Almost 20 years ago, I was sitting at a restaurant having lunch with my boss, about to hear the results of my annual performance review.
This woman, who was the President at the ad agency where I worked, was a high achiever with very high standards — really inspiring, but also a bit intimidating. I had enormous respect for her, and I always looked forward to my performance reviews. For one thing, I felt like I was kicking ass — but for another, I just enjoyed that time with her.
So it was surprising to me when this review lunch didn’t go as expected.
While she gave me a glowing review, the raise she was offering me didn’t reflect that. I was upset, because I’d spent the past year working my butt off and giving my job my 100 percent.
And so — I burst into tears.
Right there in the restaurant, at the table with my boss.
As you can imagine, that didn’t help the situation. I was so horrified by the fact that I was crying that I didn’t manage to tell her why I was so upset. I couldn’t articulate that I felt my work was being undervalued — because I became so focused on the crying. I was so embarrassed. I just wanted the crying to be done.
My boss, understandably, left that meeting thinking I was going to resent her, and that she now had a disgruntled employee. I came away feeling like I was totally underappreciated. And both of us walked away feeling awful.
Needless to say, it didn’t help the relationship at all — in fact, it created a problem where there wasn’t one.
I’ve thought about that meeting off and on for years, and for a long time I simply thought, “Well, my crying made her uncomfortable. That was the problem.”
We’ve all been told that emotional displays have no place in the workplace — right?
As I’ve spent the past several years exploring femininity and feminine qualities for the book I co-authored with Catherine Connors, The Feminine Revolution, I’ve rethought what happened during that performance review. Sure — it would have been nice if I hadn’t cried. It probably would have made the whole thing go a bit more smoothly.
But that moment of emotion was also an opportunity to build a connection. I didn’t use it that way. In fact, instead, it turned into an interruption — and all because I was so concerned with the very fact that I was crying.
I’ve been told to “toughen up” my whole life, including during the early days of my career. And those messages got through to me — I did start to toughen up. I built emotional armor. I started being more direct and assertive. It seemed like the only option if I wanted to succeed, and avoid any more embarrassing situations like that unforgettable performance review.
But as I gained more experience, I started realizing that I was wearing that armor everywhere — not just to work.
And ironically, that armor may not have even been serving me fully in the workplace.
This made me wonder if this was something other women were dealing with, too.
So I started exploring the topic and speaking to other women to hear about their experiences.
It turns out that lots of us have felt this way: that we were taking on personas that were tougher than we actually were. Not only that, but those personas were taking over every aspect of our lives — not just our workdays.
And you know what else I found? That advice, “Toughen up,” isn’t good advice!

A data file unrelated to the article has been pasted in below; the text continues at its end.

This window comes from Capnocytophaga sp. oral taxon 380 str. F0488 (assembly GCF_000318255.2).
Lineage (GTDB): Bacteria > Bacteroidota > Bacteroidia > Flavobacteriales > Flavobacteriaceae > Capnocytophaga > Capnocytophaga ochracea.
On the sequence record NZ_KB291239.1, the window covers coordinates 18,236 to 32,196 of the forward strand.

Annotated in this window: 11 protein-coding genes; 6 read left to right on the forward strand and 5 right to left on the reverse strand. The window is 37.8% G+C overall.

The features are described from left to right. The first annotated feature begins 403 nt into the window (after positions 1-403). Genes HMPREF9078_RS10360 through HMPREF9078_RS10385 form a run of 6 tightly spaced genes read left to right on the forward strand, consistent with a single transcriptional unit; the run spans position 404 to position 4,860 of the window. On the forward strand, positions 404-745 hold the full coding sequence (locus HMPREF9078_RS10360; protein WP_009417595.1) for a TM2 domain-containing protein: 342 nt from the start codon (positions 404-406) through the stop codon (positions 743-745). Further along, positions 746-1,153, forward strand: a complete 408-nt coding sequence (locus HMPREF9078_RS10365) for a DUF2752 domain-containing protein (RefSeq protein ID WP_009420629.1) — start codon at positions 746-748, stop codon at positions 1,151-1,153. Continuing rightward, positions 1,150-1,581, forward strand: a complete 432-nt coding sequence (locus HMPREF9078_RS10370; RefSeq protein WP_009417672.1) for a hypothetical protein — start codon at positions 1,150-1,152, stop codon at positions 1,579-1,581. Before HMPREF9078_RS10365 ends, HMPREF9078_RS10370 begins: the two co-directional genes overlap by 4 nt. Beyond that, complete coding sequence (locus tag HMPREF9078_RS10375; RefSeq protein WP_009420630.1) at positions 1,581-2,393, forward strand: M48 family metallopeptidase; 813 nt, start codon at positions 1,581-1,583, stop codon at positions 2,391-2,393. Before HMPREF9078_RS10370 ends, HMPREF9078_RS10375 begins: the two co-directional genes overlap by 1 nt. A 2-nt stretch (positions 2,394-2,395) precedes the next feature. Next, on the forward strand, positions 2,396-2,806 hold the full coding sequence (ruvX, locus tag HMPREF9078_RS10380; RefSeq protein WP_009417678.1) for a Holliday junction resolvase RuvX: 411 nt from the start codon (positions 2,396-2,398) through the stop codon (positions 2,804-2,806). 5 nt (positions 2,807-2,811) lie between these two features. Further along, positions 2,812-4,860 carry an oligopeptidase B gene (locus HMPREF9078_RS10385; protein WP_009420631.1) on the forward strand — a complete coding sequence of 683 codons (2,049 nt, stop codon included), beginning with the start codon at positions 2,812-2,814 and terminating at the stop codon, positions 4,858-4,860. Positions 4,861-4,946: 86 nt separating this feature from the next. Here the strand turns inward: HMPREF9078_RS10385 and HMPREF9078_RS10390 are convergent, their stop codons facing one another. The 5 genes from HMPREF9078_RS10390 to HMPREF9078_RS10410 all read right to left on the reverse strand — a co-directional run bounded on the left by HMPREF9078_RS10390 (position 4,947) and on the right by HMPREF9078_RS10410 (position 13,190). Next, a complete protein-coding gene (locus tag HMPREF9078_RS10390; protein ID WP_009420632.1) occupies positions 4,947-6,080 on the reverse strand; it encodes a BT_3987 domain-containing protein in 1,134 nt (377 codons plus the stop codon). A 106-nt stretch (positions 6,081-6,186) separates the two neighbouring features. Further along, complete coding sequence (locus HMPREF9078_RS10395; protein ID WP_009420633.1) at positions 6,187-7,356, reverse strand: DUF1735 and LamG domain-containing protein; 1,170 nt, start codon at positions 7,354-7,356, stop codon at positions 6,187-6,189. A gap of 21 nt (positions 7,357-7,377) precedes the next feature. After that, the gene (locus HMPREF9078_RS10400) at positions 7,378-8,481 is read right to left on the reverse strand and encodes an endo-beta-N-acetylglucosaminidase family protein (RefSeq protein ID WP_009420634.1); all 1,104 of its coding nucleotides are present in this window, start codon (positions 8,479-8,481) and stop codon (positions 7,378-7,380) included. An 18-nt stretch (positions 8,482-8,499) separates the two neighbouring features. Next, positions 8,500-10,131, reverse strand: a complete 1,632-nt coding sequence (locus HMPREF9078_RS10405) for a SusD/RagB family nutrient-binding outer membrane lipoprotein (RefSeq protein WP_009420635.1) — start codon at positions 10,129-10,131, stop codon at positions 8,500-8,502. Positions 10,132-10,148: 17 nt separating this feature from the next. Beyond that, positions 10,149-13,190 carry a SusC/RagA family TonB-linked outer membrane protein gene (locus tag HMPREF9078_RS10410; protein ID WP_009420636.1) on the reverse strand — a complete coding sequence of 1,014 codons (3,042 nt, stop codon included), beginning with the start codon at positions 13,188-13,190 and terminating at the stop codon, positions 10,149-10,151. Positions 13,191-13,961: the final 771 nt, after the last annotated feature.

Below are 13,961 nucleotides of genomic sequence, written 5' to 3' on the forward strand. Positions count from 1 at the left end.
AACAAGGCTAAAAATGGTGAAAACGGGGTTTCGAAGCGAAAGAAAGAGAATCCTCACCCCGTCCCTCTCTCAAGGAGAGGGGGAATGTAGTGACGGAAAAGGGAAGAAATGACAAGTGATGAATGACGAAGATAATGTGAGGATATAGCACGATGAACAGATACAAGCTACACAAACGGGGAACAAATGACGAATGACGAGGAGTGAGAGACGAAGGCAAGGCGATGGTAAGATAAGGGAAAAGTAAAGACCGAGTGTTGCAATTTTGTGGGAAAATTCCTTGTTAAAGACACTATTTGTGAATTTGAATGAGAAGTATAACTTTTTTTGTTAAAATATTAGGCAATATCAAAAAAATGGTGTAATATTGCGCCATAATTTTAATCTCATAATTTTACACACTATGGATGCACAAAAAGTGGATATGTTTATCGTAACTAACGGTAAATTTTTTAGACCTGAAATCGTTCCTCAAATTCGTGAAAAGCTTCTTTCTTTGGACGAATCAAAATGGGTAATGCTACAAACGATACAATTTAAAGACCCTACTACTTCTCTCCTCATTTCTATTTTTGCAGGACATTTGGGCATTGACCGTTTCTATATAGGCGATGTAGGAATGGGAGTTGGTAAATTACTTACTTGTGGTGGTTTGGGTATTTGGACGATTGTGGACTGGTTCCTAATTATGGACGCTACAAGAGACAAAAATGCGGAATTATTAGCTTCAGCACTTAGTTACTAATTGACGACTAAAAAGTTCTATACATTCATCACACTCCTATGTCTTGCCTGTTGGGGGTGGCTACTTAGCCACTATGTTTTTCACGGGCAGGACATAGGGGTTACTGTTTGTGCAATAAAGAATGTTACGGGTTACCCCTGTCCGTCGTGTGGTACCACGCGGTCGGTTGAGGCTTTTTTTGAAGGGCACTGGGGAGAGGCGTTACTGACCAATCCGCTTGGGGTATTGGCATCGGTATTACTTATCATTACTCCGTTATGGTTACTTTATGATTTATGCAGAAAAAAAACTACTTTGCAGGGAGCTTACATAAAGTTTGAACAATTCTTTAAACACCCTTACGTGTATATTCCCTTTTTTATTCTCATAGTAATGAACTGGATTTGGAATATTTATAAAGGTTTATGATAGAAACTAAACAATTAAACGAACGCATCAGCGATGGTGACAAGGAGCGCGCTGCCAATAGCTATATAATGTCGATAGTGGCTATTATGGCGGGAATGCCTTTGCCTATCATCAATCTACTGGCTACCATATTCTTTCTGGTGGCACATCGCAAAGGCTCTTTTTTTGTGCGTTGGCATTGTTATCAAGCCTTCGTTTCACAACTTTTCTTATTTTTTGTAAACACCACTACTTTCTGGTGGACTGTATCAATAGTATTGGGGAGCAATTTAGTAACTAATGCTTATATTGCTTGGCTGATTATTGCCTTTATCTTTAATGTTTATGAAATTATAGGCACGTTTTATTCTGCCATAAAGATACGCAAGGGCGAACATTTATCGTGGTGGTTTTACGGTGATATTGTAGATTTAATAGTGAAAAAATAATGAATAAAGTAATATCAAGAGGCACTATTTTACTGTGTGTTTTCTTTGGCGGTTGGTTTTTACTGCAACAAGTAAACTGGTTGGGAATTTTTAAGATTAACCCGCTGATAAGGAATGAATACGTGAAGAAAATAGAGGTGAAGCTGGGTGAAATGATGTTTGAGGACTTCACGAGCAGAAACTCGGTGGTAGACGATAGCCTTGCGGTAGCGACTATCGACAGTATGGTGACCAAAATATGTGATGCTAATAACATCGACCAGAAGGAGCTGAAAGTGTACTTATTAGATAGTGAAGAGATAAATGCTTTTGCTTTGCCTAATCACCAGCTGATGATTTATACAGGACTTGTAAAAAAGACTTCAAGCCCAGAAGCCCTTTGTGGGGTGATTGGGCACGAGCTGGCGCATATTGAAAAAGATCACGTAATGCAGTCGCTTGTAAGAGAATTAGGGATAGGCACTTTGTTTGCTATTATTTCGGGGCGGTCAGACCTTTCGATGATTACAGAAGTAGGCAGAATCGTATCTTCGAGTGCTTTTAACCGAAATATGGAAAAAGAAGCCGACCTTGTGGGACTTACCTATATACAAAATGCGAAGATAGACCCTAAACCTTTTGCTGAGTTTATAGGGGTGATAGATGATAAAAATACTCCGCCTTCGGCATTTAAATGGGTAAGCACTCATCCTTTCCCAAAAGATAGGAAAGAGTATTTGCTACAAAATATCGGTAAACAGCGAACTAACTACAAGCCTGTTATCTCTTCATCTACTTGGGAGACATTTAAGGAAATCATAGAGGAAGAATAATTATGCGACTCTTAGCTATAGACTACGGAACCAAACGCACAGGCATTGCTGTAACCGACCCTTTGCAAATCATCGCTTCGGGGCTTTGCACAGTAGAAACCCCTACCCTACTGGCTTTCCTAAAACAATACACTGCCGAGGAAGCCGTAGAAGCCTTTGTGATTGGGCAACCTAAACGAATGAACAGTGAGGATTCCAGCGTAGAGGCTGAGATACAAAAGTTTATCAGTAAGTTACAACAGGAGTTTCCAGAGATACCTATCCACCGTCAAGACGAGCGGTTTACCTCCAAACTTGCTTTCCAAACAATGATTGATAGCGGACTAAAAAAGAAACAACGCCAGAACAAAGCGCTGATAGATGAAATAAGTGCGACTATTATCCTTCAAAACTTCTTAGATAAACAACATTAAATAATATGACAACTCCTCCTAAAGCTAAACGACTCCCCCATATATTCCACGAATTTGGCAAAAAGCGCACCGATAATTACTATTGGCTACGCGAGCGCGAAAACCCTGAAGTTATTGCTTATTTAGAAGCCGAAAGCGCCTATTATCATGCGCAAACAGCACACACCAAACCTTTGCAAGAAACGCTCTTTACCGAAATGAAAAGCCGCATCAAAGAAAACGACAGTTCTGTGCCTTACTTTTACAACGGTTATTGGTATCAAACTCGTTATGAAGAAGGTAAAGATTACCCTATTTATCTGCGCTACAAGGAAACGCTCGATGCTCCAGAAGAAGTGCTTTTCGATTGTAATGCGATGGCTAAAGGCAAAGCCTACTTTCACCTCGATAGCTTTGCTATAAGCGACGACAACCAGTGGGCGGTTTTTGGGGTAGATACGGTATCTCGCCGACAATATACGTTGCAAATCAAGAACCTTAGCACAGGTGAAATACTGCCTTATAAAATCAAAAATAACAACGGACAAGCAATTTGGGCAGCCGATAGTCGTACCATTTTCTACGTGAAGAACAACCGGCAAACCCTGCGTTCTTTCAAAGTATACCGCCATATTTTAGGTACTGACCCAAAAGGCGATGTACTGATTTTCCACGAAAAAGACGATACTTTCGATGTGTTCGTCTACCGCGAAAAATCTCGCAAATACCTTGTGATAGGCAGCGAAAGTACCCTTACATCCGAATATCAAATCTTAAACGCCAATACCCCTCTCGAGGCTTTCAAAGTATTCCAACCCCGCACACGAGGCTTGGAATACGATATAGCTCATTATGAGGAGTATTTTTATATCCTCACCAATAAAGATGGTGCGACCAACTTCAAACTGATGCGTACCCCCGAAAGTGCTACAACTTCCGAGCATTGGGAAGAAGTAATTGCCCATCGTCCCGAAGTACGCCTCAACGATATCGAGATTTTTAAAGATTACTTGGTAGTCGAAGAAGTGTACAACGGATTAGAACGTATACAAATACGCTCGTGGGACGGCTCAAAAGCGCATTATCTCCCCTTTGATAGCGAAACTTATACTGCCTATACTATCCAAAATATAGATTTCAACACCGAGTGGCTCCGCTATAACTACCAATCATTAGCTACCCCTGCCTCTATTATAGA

This is something Catherine and I discovered while writing The Feminine Revolution. We wanted to challenge that fundamental assumption that so many of us have accepted: That feminine qualities like sensitivity and emotionality are a liability in the workplace.
The truth is that these qualities are our superpowers.
Our emotionality, sensitivity, vulnerability and even our ability to cry openly can and do serve us in our careers.
But only if we can embrace them. Fully. We actually need to own our femininity and wear our feminine qualities proudly.
What if we use that moment of crying to create a connection with the person across the table? To show who we are, what we stand for, what we care about it. That we care. (If not, there’s a lot of room for misinterpretation).
Think about it: We’ve all had the experience of trying not to cry when we all we want to do is cry. It’s awful! It creates so much pressure. First we beat ourselves up for even feeling upset, and then we spend half a day either wishing we’d responded differently, or feeling ashamed of how we reacted.
If we can just remove the stigma, that pressure evaporates.
I know in my own case that once I came to terms with the fact that I actually think crying is just fine — honestly, I’m a real advocate for crying — the less I cried.
If we allow ourselves to simply have our emotional experience, once it’s over we can just move on and get to the next thing.
What’s more, accepting our emotional expressions for what they are means we can allow them to bring us closer to the people we work with.
Instead of creating a wall, they can build a bridge — whether that’s between you and your co-worker, or you and your client.
That takes being able to lean in to your feminine gifts, even though we’ve been conditioned to believe they don’t have a place in our careers.
It means being able to say to ourselves, “You know what? The fact that I allowed my emotions to shine through in that conversation was ultimately the reason that client and I became closer. Maybe it wasn’t a shining moment at the time. But in the grand scheme of things, it’s one of the reasons we have such a strong working relationship.”
Crying during a performance review, getting emotional during a client meeting — these experiences will never feel totally comfortable.